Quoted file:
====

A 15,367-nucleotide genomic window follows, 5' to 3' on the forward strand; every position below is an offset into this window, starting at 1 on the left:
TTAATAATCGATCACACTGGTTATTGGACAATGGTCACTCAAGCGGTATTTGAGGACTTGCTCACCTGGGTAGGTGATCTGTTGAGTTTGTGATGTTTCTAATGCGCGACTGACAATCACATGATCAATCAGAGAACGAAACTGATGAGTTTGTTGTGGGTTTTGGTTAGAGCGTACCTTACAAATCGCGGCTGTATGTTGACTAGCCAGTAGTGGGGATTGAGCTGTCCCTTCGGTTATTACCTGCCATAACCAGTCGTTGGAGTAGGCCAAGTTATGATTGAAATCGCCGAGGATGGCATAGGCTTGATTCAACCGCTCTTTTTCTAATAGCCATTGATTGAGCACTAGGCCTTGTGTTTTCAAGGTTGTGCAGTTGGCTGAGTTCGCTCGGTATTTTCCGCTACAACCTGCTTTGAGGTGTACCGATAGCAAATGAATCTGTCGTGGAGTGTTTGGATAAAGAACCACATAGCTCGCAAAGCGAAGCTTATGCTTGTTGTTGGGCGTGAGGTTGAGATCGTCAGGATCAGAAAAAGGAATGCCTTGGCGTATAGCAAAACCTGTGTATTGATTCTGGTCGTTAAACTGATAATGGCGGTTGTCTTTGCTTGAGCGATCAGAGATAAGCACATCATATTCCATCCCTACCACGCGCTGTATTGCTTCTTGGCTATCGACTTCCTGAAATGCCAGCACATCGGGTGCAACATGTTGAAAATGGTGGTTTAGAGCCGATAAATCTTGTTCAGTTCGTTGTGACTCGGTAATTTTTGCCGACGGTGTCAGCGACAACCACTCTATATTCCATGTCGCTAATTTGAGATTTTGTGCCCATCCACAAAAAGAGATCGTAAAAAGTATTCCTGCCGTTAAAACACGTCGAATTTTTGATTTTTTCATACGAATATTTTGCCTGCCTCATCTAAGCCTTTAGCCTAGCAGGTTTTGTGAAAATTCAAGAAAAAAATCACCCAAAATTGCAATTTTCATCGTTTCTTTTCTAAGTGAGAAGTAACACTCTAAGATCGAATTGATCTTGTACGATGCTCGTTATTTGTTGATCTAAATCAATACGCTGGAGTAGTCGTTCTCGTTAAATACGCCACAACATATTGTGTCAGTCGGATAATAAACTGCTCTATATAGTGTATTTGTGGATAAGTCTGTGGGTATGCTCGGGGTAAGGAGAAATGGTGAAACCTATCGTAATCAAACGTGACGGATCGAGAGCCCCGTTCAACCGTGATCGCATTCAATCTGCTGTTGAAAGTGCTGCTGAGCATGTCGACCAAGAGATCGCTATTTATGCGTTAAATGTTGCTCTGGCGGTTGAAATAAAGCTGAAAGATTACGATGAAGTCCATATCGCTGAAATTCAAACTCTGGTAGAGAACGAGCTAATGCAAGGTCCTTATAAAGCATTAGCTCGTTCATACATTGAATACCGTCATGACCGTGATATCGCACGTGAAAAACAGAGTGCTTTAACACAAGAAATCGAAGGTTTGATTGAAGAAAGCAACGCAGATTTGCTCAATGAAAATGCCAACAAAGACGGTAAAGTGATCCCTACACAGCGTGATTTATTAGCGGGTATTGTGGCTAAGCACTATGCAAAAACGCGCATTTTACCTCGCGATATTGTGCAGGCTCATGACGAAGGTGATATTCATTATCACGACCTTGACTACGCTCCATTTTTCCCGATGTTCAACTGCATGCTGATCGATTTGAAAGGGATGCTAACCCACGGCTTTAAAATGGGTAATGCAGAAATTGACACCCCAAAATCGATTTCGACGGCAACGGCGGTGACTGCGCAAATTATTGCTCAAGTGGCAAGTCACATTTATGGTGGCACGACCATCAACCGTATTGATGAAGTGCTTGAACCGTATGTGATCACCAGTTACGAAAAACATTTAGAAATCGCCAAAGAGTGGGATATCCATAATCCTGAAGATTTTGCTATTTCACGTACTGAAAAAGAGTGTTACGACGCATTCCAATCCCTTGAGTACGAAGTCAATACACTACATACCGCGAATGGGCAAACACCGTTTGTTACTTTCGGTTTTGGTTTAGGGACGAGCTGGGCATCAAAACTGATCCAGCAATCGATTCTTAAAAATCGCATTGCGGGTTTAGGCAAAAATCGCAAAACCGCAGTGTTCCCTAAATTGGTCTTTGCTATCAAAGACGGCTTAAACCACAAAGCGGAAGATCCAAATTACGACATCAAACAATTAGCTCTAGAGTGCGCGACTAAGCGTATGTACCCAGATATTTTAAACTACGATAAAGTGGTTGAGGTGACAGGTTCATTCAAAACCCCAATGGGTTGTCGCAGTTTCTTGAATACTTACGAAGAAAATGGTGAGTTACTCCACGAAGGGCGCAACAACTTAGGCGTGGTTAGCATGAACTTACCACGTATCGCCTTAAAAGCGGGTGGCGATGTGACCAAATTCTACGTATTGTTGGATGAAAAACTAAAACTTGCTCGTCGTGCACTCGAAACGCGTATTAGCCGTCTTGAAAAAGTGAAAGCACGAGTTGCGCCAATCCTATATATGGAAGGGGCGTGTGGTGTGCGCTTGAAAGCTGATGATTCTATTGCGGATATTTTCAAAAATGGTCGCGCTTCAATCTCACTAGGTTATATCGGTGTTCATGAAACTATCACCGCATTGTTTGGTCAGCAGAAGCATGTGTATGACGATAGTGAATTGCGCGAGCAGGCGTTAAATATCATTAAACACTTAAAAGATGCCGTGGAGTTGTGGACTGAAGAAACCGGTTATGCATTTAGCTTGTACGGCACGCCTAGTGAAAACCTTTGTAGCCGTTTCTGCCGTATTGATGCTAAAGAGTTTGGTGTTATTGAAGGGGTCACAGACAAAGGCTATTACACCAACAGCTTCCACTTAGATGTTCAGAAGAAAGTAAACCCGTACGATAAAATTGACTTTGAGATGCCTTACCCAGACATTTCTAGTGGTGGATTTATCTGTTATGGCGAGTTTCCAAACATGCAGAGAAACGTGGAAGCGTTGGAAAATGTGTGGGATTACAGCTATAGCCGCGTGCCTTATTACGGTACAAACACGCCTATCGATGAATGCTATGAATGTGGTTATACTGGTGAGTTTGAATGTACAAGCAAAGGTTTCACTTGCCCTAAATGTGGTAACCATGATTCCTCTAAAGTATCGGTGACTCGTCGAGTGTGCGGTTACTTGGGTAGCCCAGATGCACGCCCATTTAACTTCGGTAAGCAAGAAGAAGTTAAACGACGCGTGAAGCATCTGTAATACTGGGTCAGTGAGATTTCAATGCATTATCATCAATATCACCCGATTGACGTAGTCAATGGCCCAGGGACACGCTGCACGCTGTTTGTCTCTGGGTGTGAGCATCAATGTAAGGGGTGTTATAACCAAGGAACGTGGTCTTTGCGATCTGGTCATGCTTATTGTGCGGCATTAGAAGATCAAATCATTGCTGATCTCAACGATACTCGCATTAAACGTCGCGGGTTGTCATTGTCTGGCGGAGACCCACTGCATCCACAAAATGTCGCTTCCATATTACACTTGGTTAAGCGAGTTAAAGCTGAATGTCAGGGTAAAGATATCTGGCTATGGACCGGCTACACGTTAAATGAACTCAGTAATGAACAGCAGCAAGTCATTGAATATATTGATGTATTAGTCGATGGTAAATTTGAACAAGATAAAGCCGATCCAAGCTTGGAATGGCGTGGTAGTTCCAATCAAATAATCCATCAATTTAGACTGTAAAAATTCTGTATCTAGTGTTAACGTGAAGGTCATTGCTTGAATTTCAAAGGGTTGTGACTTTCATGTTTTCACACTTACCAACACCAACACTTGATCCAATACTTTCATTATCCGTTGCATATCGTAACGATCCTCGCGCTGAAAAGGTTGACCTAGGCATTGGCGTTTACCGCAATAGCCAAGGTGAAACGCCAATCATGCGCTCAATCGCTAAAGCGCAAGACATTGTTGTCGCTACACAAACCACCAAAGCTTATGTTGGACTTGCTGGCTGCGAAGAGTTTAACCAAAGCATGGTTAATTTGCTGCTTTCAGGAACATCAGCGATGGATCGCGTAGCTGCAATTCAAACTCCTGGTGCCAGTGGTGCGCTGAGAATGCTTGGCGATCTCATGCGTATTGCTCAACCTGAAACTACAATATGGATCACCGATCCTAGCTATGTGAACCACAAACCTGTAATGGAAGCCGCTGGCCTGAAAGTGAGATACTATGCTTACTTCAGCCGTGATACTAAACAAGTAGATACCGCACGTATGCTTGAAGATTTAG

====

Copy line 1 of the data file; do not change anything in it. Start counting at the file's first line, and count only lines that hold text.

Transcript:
A 15,367-nucleotide genomic window follows, 5' to 3' on the forward strand; every position below is an offset into this window, starting at 1 on the left: